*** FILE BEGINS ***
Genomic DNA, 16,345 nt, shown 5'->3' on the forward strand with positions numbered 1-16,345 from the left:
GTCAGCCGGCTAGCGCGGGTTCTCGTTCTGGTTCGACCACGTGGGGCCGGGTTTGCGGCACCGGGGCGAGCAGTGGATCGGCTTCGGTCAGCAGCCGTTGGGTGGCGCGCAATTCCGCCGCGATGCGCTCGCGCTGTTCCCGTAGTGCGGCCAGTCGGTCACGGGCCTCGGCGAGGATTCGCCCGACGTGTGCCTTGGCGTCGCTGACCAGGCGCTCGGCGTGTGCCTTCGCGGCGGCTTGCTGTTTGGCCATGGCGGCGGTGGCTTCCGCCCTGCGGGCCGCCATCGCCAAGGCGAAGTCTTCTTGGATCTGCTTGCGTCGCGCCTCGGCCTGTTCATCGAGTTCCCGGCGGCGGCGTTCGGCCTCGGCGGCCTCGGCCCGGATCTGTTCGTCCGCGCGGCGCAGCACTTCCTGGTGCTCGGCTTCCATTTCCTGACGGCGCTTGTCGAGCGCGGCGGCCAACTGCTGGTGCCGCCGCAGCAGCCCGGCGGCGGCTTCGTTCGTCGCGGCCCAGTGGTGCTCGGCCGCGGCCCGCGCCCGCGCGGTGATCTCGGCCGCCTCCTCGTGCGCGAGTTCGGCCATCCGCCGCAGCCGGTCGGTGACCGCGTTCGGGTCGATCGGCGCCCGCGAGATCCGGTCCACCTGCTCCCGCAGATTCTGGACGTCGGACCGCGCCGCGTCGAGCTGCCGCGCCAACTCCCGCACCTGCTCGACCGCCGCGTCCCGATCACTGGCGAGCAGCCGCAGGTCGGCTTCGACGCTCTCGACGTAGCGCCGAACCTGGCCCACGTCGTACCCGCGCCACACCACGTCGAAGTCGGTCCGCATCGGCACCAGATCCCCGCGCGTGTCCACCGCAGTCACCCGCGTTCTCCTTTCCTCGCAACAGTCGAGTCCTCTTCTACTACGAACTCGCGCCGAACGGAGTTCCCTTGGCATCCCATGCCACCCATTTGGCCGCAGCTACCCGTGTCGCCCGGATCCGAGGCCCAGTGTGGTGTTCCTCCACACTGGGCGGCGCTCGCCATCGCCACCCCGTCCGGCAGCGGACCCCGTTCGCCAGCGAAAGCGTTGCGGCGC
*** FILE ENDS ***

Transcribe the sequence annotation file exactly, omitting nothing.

Genomic DNA, 16,345 nt, shown 5'->3' on the forward strand with positions numbered 1-16,345 from the left:
GTCAGCCGGCTAGCGCGGGTTCTCGTTCTGGTTCGACCACGTGGGGCCGGGTTTGCGGCACCGGGGCGAGCAGTGGATCGGCTTCGGTCAGCAGCCGTTGGGTGGCGCGCAATTCCGCCGCGATGCGCTCGCGCTGTTCCCGTAGTGCGGCCAGTCGGTCACGGGCCTCGGCGAGGATTCGCCCGACGTGTGCCTTGGCGTCGCTGACCAGGCGCTCGGCGTGTGCCTTCGCGGCGGCTTGCTGTTTGGCCATGGCGGCGGTGGCTTCCGCCCTGCGGGCCGCCATCGCCAAGGCGAAGTCTTCTTGGATCTGCTTGCGTCGCGCCTCGGCCTGTTCATCGAGTTCCCGGCGGCGGCGTTCGGCCTCGGCGGCCTCGGCCCGGATCTGTTCGTCCGCGCGGCGCAGCACTTCCTGGTGCTCGGCTTCCATTTCCTGACGGCGCTTGTCGAGCGCGGCGGCCAACTGCTGGTGCCGCCGCAGCAGCCCGGCGGCGGCTTCGTTCGTCGCGGCCCAGTGGTGCTCGGCCGCGGCCCGCGCCCGCGCGGTGATCTCGGCCGCCTCCTCGTGCGCGAGTTCGGCCATCCGCCGCAGCCGGTCGGTGACCGCGTTCGGGTCGATCGGCGCCCGCGAGATCCGGTCCACCTGCTCCCGCAGATTCTGGACGTCGGACCGCGCCGCGTCGAGCTGCCGCGCCAACTCCCGCACCTGCTCGACCGCCGCGTCCCGATCACTGGCGAGCAGCCGCAGGTCGGCTTCGACGCTCTCGACGTAGCGCCGAACCTGGCCCACGTCGTACCCGCGCCACACCACGTCGAAGTCGGTCCGCATCGGCACCAGATCCCCGCGCGTGTCCACCGCAGTCACCCGCGTTCTCCTTTCCTCGCAACAGTCGAGTCCTCTTCTACTACGAACTCGCGCCGAACGGAGTTCCCTTGGCATCCCATGCCACCCATTTGGCCGCAGCTACCCGTGTCGCCCGGATCCGAGGCCCAGTGTGGTGTTCCTCCACACTGGGCGGCGCTCGCCATCGCCACCCCGTCCGGCAGCGGACCCCGTTCGCCAGCGAAAGCGTTGCGGCGC